A political list I’m on has been having some interesting discussions running in parallel of late surrounding a variety of issues (Obamacare being the big one), and at the core of it all is a basic question: how do progressives aggregate and assert the power needed to effect the policies they support. (Which is ultimately the core question of all politics, I guess.)
So, if you’re a progressive, and you’re sick to death of being ignored, marginalized, gamed, played, punk’d, and told to eat your shit sandwich and like it because it’s prime rib, bitch, what can you do? How can you get from point A (shit sandwich) to point B (prime rib for all Americans, not just Art Pope, Sheldon Adelson and the Koch crime family)? Continue reading →
There is a boot on the neck of our democracy. It is the boot of the Tea Party.
Identical laws in Texas and North Carolina strangled voter turnout. From 6:30 AM to 7:30 PM on election day, people waited in long lines to vote. Many people took one look at the line and turned around. Kay Hagan lost by less than 19 votes per precinct. I watched people walk away from the line all day in Wilson. Some people came back three times, left to go to work, left to take care of their kids, came back with their kids, and stood in the cold looking on when the deputy was posted at the end of the line to turn people away.
The deputy and the State Board of Elections are just pawns in this game. In Wilson, there were only two laptops in use to verify voter identity. Voting machines stood empty all day long. No sign anywhere indicated that this was a place to vote. Orange road cones partially blocked each entrance and numerous parking spaces. Mr. Walsh, the chief judge, soldiered on, watching his voters walk away, wishing he had another laptop. Continue reading →
I’ve been sifting through the various analyses and post-mortems, and I don’t know that I have anything insightful to say that others haven’t said better. Also, I just don’t have the energy. I think it’s clear from what I have had to say in recent years – and I have said it in various forms more times than I can recall – that I am incredibly disenchanted with the Democratic Party in its current incarnation. Anytime the best thing I can muster to say about you is that you’re not quite as bad as the Republicans, you know the bar can’t be set a lot lower without bringing in a backhoe.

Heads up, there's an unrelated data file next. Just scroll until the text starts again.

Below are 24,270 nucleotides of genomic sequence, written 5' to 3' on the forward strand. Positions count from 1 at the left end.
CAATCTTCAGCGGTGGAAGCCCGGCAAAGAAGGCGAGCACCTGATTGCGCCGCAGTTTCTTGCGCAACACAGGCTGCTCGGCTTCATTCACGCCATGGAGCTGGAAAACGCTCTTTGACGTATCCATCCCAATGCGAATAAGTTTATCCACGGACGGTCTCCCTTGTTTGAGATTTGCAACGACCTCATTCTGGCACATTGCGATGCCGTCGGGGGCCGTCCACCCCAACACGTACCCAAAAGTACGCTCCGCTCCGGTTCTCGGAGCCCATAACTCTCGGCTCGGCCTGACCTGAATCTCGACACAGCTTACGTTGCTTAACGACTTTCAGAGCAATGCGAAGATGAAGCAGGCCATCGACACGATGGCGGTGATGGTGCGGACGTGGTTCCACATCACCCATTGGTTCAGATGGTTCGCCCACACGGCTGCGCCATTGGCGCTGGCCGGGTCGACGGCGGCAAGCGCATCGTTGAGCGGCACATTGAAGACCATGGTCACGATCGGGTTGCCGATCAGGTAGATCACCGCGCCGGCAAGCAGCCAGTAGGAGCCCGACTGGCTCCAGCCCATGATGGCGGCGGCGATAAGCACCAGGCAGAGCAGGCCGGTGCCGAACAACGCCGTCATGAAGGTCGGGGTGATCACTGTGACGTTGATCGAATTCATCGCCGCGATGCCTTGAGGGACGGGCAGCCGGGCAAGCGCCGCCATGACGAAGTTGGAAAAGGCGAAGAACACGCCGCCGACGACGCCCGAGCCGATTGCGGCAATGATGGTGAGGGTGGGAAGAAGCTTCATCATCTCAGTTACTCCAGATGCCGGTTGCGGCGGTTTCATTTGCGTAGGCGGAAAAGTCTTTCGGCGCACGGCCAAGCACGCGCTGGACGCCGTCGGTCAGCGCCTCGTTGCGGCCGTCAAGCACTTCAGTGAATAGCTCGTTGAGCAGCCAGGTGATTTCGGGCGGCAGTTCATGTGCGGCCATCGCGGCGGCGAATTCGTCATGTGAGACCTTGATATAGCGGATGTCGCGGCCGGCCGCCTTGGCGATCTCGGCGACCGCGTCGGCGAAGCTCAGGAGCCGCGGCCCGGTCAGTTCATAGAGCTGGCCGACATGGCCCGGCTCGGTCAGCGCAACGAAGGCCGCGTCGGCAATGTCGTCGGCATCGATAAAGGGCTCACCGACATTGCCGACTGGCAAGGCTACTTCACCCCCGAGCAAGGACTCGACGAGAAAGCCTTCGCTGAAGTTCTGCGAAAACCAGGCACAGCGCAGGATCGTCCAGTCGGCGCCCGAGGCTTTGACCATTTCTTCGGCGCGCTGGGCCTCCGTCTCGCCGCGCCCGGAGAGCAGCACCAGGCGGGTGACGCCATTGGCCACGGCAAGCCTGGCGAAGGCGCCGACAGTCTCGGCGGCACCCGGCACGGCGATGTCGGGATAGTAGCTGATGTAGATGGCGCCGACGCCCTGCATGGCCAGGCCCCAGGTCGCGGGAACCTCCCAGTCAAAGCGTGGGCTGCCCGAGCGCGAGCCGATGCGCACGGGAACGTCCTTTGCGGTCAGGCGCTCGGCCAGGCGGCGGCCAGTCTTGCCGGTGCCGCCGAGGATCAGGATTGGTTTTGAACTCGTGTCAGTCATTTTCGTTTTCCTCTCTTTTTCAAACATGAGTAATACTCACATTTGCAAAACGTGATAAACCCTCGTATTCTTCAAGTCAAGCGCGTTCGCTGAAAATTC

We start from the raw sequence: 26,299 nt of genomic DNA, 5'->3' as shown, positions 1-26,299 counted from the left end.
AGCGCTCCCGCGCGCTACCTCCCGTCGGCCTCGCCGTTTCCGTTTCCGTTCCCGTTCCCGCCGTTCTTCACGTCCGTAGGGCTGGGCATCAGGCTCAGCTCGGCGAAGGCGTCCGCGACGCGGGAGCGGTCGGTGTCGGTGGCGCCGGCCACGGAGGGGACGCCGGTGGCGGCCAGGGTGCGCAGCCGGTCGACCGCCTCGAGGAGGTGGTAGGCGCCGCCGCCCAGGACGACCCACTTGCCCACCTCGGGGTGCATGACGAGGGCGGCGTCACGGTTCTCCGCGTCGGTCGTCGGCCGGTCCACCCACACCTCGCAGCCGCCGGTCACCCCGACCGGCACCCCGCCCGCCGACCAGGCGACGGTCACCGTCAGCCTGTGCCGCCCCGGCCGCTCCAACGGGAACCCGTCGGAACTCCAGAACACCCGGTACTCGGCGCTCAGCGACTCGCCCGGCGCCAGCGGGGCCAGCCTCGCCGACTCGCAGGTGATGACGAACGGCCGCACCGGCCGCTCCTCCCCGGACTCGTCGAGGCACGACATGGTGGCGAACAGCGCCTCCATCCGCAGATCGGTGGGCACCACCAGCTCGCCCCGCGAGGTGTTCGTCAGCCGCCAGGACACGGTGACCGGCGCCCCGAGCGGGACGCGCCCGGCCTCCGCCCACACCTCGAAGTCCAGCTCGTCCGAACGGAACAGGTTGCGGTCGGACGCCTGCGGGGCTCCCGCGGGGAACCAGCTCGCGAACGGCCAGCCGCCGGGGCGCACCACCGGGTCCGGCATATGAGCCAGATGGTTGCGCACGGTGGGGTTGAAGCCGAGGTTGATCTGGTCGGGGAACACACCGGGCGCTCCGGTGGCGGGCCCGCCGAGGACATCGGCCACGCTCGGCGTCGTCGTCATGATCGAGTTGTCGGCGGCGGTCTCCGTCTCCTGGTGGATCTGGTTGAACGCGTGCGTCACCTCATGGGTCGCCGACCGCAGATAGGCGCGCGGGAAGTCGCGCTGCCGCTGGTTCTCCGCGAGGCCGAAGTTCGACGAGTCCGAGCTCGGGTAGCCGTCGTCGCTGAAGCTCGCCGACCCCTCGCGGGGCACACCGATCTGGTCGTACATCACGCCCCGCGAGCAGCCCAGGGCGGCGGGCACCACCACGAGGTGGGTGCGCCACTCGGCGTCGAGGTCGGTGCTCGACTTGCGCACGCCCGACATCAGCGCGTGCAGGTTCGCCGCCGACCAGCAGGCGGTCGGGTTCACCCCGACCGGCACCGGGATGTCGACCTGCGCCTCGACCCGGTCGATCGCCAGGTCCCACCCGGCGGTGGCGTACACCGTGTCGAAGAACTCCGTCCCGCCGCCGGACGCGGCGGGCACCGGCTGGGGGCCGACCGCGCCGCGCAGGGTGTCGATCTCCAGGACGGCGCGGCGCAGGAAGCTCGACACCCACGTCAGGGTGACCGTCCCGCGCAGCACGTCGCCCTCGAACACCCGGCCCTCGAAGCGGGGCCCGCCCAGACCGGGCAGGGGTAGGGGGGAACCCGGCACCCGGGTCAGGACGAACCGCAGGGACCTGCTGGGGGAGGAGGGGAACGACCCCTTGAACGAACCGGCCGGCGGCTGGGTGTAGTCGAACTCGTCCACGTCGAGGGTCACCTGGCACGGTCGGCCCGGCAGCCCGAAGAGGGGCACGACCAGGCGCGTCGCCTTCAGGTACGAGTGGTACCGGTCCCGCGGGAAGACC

The batshit crazy fringe flexes its free speech muscles a little too close to this photographer’s home…
Brisbane, California isn’t a particularly radical town, but it is pretty politically liberal (with a decent-sized side dish of libertarianism). As such, it was surprising to see supporters of controversial American political oddity Lyndon LaRouche doing some vocal and insistent recruiting on a public sidewalk in front of Brisbane’s post office.
(The LaRouche propaganda tableau in front of Brisbane’s post office, which is right at the biggest intersection in town, which means everyone driving in and out of Brisbane while the LaRouche people were there was forced to see President Obama’s defaced picture.)
Wait, gentlemen, please don’t run away! Yes, I am about to start throwing around words like uterus, ovaries, vagina, clitoris, nipples, orgasm, and hysterectomy. Here under the shameful for-profit health care system we have, an astonishing one-third of American women are hysterectomized, leading to physical side-effects, emotional side-effects, loss of sex drive and sexual response, and total loss of overall vitality. Surely you have a wife, girlfriend, daughter, sister, mother, or aunt vulnerable to this outrage, so please do read on. I have read of so many men being devastated by the changes in women they love following hysterectomy – it is your issue too.
Colorado’s latest zygote personhood amendment is a cynical ploy to use a tragic accident and a now closed legal loophole to ban all abortions in the state.